The Lost Daughter

Elena Ferrante (Author) Ann Goldstein (Translator)
Available

Description

Basis for the upcoming Maggie Gyllenhaal film starring Olivia Colman and Dakota Johnson: An edgy tale of mixed feelings and motherhood by the author of My Brilliant Friend.

Leda, a middle-aged divorc e, is alone for the first time in years after her two adult daughters leave home to live with their father in Toronto. Enjoying an unexpected sense of liberty, she heads to the Ionian coast for a vacation. But she soon finds herself intrigued by Nina, a young mother on the beach, eventually striking up a conversation with her. After Nina confides a dark secret, one seemingly trivial occurrence leads to events that could destroy Nina's family in this "arresting" novel by the author of the New York Times-bestselling Neapolitan Novels, which have sold millions of copies and been adapted into an HBO series (Publishers Weekly).

"Although much of the drama takes place in Leda's] head, Ferrante's gift for psychological horror renders it immediate and visceral." --The New Yorker

"Ferrante's prose is stunningly candid, direct and unforgettable. From simple elements, she builds a powerful tale of hope and regret." --Publishers Weekly

Product Details

Price
$16.00  $14.72
Publisher
Europa Editions
Publish Date
March 01, 2008
Pages
125
Dimensions
5.3 X 0.7 X 8.2 inches | 0.4 pounds
Language
English
Type
Paperback
EAN/UPC
9781933372426
BISAC Categories:

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About the Author

Elena Ferrante is the author of The Days of Abandonment (Europa, 2005), Troubling Love (Europa, 2006), The Lost Daughter (Europa, 2008) and the Neapolitan Quartet (Europa 2012-2015). She is also the author of a children's picture book illustrated by Mara Cerri, The Beach at Night.

Ann Goldstein is an editor at The New Yorker. Her translations for Europa Editions include novels by Amara Lakhous, Alessandro Piperno, and Elena Ferrante's bestselling My Brilliant Friend. She lives in New York.

Reviews

Praise for The Lost Daughter

"Elena Ferrante will blow you away."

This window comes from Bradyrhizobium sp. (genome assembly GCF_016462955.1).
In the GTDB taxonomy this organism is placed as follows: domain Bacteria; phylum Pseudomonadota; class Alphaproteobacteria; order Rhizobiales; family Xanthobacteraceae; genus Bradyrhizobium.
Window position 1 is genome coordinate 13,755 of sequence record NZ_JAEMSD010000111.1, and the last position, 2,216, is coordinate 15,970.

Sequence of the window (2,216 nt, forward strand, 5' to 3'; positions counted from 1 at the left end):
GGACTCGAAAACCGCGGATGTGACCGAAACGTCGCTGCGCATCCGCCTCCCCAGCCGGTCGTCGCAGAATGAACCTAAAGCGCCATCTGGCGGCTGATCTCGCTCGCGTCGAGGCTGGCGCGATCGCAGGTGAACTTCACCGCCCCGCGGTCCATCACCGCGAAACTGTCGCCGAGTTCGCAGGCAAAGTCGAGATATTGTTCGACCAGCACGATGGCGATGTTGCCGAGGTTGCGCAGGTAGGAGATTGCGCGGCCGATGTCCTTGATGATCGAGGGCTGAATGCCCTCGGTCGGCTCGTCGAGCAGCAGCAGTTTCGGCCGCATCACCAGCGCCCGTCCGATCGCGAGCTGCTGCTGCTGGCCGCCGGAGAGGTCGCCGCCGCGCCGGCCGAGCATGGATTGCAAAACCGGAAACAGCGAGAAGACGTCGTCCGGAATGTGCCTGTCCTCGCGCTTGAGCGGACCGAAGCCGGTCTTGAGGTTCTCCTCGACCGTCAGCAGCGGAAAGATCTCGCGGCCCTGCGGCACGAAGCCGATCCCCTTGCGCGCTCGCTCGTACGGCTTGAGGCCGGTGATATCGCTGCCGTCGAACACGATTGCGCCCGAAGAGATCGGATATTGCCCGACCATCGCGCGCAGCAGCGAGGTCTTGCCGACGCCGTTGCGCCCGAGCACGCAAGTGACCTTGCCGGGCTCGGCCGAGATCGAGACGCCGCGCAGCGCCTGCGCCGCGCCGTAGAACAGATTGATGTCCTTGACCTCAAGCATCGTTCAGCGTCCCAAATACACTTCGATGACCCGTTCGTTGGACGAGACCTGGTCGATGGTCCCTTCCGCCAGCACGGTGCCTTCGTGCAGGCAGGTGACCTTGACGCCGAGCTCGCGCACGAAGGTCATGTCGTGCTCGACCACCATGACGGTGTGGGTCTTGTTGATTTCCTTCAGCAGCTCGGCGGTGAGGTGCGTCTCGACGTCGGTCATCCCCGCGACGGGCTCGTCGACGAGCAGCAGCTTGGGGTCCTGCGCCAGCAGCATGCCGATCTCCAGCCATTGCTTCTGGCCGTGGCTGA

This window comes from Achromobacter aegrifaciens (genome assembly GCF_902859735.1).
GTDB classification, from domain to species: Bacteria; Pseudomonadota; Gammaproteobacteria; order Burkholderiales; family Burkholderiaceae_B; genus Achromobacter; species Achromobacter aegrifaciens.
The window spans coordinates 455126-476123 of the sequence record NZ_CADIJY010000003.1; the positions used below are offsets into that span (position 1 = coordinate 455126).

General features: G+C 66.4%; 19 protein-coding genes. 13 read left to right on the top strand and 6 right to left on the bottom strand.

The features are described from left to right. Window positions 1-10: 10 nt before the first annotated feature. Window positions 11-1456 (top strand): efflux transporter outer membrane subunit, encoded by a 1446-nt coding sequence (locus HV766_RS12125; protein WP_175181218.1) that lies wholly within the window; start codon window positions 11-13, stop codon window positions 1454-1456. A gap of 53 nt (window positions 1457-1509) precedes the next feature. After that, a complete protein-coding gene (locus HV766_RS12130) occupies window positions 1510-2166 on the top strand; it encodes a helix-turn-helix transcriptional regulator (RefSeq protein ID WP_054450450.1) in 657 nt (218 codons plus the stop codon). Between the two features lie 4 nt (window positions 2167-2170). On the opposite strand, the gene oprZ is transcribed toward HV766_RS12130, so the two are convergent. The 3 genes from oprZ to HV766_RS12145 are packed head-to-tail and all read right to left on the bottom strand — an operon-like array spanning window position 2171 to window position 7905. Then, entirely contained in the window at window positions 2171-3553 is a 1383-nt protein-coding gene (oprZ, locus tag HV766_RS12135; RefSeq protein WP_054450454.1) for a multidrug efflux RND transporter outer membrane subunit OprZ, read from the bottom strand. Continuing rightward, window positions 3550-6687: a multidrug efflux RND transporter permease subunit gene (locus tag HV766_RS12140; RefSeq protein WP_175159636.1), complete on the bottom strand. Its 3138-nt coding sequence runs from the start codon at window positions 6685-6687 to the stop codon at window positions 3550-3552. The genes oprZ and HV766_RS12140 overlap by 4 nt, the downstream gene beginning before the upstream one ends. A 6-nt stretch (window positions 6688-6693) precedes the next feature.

--Alice Sebold, author of The Lovely Bones

"The Lost Daughter is a resounding success...It is delicate yet daring, precise yet evanescent: it hurts like a cut, and cures like balm."
--La Repubblica

"The Lost Daughter is a novel about the female condition: the conflicts that can emerge in the sphere of marriage, the extinction of love and passion, the difficult relationships with children, which both obstruct and assist the free expression of one's feelings and the growth towards maturity."
--La Stampa

"Ferrante can do a woman's interior dialogue like no one else, with a ferocity that is shockingly honest, unnervingly blunt."
--Booklist

"Ferrante has blown the lid off tempestuous parent-child relations."
--The Seattle Times

"So refined, almost translucent, that it seems about to float away. In the end this piercing novel is not so easily dislodged from the memory."
--The Boston Globe

"Ferrante's prose is stunningly candid, direct and unforgettable. From simple elements, she builds a powerful tale of hope and regret."
--Publishers Weekly

Praise for Elena Ferrante

"Elena Ferrante's decision to remain biographically unavailable is her greatest gift to readers, and maybe her boldest creative gesture."
--David Kurnick, Public Books

"Everyone should read anything with Ferrante's name on it."
--Eugenia Williamson, The Boston Globe

"Ferrante has written about female identity with a heft and sharpness unmatched by anyone since Doris Lessing."
--Elizabeth Lowry, The Wall Street Journal

"Ferrante has become Italy's best known writer. In our era of social media accessibility, shameless self-promotion, and hot young celebrity culture, this is nothing short of astounding."
--Gina Frangello, Electric Literature

"Ferrante's writing seems to say something that hasn't been said before--it isn't easy to specify what this is--in a way so compelling its readers forget where they are, abandon friends and disdain sleep."
--Joanna Biggs, The London Review of Books

"To disagree over the quality of a Ferrante passage is often to run up against what you cannot answer or digest."
--Jedediah Purdy, The Los Angeles Review of Books